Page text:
Anna didn’t become a member of the Soviet government. Instead, she turned to charity, helping homeless children. Besides Georgy, she had another foster child – Chiang Ching-kuo (1910-1988), who came to Moscow in 1925 at the order of his father Chiang Kai-shek (1887-1975), the leader of the Republic of China (later situated in Taiwan). In Russia, the young Chiang Ching-kuo took the surname “Yelizarov” that Anna kindly let him borrow from her. He went on to become Taiwan’s president in 1978.
Meanwhile, Anna Yelizarova’s last revelation was yet to occur. Shortly before her brother’s death, when it was apparent he was mentally ill, probably terminally, she cared for the preservation of his memory and works. She stood behind the foundation of the Lenin Institute, later known as the Marx–Engels–Lenin Institute, the most important research center and publishing house for officially published works of Marxist doctrine.
Alexander Blank (1804-1870), Lenin's maternal grandfatherArchive photo
While researching her family’s history, she was amazed to learn that their grandfather, Alexander Blank, was, in fact, a Jew – astonishing information because of the philistine anti-semitism in the Russian Empire. Anna herself, as well as her brothers and sisters, wasn’t aware of the fact of their Jewish ancestry. Their parents probably never told them – but Anna remembered that Vladimir, in fact, spoke of Jews very well and had a number of clearly Jewish acquaintances.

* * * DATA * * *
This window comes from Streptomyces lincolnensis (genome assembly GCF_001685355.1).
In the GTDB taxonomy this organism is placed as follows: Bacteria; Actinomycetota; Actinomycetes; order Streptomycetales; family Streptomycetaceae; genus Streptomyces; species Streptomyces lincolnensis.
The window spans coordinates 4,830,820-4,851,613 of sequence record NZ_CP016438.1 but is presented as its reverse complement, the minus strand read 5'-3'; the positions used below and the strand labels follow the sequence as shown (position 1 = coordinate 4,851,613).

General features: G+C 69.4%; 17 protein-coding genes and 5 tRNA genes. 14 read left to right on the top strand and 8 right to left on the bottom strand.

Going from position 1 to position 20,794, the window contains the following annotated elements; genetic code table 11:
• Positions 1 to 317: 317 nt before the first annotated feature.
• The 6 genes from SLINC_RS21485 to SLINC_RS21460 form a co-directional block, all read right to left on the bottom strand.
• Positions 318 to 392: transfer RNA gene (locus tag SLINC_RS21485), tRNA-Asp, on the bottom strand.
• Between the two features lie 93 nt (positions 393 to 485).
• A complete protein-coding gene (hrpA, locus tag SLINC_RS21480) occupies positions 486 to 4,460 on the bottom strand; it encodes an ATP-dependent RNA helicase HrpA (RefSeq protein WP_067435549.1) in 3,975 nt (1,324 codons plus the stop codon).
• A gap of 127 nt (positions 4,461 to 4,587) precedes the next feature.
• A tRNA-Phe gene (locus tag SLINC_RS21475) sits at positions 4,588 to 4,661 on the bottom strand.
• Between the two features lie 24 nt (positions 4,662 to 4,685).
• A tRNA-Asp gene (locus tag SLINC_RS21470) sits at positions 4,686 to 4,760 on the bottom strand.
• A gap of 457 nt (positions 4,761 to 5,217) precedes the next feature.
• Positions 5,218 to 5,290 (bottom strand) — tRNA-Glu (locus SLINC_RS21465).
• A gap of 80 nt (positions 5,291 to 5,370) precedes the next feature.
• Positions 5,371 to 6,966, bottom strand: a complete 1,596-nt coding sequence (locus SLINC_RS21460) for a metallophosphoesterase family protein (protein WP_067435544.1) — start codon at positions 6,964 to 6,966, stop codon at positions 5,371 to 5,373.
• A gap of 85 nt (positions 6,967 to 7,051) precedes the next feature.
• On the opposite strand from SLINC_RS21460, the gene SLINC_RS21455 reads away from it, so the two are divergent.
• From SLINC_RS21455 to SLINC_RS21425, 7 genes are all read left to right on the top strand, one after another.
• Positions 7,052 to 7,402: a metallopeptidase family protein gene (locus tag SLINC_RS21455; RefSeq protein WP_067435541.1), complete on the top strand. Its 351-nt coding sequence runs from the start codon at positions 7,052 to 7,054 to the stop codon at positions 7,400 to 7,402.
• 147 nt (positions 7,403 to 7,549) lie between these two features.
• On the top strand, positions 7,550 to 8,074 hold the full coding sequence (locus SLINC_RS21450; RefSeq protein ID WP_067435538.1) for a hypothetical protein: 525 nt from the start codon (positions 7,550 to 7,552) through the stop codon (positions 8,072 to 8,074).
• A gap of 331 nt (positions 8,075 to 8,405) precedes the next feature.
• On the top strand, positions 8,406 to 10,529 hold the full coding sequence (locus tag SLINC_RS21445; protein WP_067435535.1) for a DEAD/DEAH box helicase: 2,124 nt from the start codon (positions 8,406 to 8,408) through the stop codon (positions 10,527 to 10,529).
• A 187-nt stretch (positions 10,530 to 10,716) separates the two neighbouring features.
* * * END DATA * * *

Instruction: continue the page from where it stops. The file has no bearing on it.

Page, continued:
Maria Alexandrovna Blank (Ulyanova) (1835-1916), Vladimir Lenin's motherGetty Images
Anna decided to make the story public, but the Central Committee of the Communist Party strictly banned this information, and Anna had to comply. She wrote to Joseph Stalin in 1932 and 1934, asking that he publicize the data at a time of growing anti-Semitism in USSR. She felt it was important to declare that Lenin was in fact partly Jewish. Maybe it could ameliorate or restrain the tensions?
“This fact could greatly help [...] fight anti-semitism. [...] It confirms the extraordinary abilities of the Semitic people, and the profit of mixed progenities, a belief Ilyich [Lenin] has always shared. Ilyich has always had great regard for Jews…” Anna wrote.
The house on Manezhnaya street, 9 – facing the Kremlin wall. Here, Anna Ulyanova lived until her death in 1935.Andy Volykhov (CC BY-SA 4.0)
However, Stalin firmly resisted Anna’s pleas.
The authenticity of those letters was debated before they were actually exhibited in 2011 at the State Historical Museum. Anna died in Moscow in 1935. Her memorial apartment on Manezhnaya, 9, overlooking the Moscow Kremlin wall, existed until 1992 when its funds became the property of the State Historical Museum.